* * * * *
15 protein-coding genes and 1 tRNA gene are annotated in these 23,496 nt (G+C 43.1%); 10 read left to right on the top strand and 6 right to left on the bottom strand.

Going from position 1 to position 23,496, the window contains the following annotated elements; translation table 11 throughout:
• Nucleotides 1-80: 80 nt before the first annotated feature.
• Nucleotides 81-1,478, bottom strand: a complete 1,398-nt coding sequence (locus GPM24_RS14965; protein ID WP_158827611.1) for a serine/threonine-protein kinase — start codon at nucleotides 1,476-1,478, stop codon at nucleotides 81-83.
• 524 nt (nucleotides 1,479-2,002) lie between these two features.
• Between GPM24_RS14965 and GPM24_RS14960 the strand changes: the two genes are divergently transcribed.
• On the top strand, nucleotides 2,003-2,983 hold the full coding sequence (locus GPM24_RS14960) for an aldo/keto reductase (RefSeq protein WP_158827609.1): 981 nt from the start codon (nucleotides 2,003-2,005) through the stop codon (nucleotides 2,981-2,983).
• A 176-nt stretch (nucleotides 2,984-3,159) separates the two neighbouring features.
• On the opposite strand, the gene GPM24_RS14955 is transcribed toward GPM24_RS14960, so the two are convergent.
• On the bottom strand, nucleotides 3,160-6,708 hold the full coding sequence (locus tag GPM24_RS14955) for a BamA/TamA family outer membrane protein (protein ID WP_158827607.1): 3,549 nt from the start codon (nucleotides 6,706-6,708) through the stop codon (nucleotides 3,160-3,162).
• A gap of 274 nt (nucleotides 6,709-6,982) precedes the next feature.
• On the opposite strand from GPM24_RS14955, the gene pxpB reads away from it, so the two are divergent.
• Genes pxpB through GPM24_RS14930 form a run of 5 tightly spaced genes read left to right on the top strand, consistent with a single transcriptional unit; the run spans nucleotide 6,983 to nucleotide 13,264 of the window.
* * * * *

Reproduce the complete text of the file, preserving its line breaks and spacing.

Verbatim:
15 protein-coding genes and 1 tRNA gene are annotated in these 23,496 nt (G+C 43.1%); 10 read left to right on the top strand and 6 right to left on the bottom strand.

Going from position 1 to position 23,496, the window contains the following annotated elements; translation table 11 throughout:
• Nucleotides 1-80: 80 nt before the first annotated feature.
• Nucleotides 81-1,478, bottom strand: a complete 1,398-nt coding sequence (locus GPM24_RS14965; protein ID WP_158827611.1) for a serine/threonine-protein kinase — start codon at nucleotides 1,476-1,478, stop codon at nucleotides 81-83.
• 524 nt (nucleotides 1,479-2,002) lie between these two features.
• Between GPM24_RS14965 and GPM24_RS14960 the strand changes: the two genes are divergently transcribed.
• On the top strand, nucleotides 2,003-2,983 hold the full coding sequence (locus GPM24_RS14960) for an aldo/keto reductase (RefSeq protein WP_158827609.1): 981 nt from the start codon (nucleotides 2,003-2,005) through the stop codon (nucleotides 2,981-2,983).
• A 176-nt stretch (nucleotides 2,984-3,159) separates the two neighbouring features.
• On the opposite strand, the gene GPM24_RS14955 is transcribed toward GPM24_RS14960, so the two are convergent.
• On the bottom strand, nucleotides 3,160-6,708 hold the full coding sequence (locus tag GPM24_RS14955) for a BamA/TamA family outer membrane protein (protein ID WP_158827607.1): 3,549 nt from the start codon (nucleotides 6,706-6,708) through the stop codon (nucleotides 3,160-3,162).
• A gap of 274 nt (nucleotides 6,709-6,982) precedes the next feature.
• On the opposite strand from GPM24_RS14955, the gene pxpB reads away from it, so the two are divergent.
• Genes pxpB through GPM24_RS14930 form a run of 5 tightly spaced genes read left to right on the top strand, consistent with a single transcriptional unit; the run spans nucleotide 6,983 to nucleotide 13,264 of the window.